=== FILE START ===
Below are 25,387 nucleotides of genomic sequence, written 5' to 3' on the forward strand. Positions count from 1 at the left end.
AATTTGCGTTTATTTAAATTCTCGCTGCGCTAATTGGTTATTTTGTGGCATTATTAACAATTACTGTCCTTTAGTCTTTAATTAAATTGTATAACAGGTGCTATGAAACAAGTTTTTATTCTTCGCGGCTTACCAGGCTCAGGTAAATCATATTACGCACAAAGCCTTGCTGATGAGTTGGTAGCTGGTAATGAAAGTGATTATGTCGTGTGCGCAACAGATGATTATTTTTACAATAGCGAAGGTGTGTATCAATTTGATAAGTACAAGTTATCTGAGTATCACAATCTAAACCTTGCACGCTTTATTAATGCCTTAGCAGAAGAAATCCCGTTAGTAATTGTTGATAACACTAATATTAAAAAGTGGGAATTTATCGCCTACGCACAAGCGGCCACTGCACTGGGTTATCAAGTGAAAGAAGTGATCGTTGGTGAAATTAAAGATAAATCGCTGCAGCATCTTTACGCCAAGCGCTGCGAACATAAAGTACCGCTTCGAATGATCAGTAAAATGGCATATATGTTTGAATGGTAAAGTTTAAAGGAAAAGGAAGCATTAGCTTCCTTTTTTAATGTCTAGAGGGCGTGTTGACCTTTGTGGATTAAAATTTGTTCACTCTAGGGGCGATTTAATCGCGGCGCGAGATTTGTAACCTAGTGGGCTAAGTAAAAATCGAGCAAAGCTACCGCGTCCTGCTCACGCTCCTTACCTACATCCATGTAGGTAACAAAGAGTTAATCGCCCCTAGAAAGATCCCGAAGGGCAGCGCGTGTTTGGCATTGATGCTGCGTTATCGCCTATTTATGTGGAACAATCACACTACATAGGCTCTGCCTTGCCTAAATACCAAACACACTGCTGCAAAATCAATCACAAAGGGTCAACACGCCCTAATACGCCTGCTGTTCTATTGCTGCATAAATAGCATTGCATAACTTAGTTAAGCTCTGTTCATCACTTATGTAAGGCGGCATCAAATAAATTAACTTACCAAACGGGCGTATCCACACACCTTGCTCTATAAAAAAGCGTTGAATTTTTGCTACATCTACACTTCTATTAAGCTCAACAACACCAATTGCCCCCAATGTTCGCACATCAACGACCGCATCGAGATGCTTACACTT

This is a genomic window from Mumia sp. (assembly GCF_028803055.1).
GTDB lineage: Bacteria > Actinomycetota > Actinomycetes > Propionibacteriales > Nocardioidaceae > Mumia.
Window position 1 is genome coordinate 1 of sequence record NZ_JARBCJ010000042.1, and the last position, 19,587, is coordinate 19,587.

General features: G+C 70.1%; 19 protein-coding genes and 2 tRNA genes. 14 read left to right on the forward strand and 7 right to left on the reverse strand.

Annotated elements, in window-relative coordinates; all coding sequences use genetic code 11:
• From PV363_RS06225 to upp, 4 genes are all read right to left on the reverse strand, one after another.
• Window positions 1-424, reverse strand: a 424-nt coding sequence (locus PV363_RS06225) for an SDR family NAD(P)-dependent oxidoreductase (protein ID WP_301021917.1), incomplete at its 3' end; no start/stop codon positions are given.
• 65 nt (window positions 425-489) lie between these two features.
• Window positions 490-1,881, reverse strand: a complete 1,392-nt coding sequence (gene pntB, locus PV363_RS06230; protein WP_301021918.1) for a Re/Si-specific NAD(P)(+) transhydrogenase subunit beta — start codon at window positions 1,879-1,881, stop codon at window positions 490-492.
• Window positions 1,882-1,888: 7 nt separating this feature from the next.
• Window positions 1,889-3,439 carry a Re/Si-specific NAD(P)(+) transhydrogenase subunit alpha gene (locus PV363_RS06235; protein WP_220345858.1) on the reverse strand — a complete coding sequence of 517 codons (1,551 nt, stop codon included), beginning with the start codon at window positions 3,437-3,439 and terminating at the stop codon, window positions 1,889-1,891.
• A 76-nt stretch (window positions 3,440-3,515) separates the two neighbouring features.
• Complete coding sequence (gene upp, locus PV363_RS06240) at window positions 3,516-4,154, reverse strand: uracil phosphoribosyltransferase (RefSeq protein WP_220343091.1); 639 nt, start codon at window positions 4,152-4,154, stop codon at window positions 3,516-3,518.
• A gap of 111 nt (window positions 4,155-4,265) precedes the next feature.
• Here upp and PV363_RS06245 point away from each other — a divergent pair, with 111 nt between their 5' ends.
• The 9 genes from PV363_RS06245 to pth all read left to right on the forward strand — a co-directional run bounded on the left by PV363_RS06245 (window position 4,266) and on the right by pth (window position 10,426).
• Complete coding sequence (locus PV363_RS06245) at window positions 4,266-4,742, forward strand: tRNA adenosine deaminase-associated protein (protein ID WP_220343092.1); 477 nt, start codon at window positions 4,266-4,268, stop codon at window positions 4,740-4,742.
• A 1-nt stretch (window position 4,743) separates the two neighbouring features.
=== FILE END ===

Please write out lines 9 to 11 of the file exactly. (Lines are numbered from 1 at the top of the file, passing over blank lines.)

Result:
• Window positions 1-424, reverse strand: a 424-nt coding sequence (locus PV363_RS06225) for an SDR family NAD(P)-dependent oxidoreductase (protein ID WP_301021917.1), incomplete at its 3' end; no start/stop codon positions are given.
• 65 nt (window positions 425-489) lie between these two features.
• Window positions 490-1,881, reverse strand: a complete 1,392-nt coding sequence (gene pntB, locus PV363_RS06230; protein WP_301021918.1) for a Re/Si-specific NAD(P)(+) transhydrogenase subunit beta — start codon at window positions 1,879-1,881, stop codon at window positions 490-492.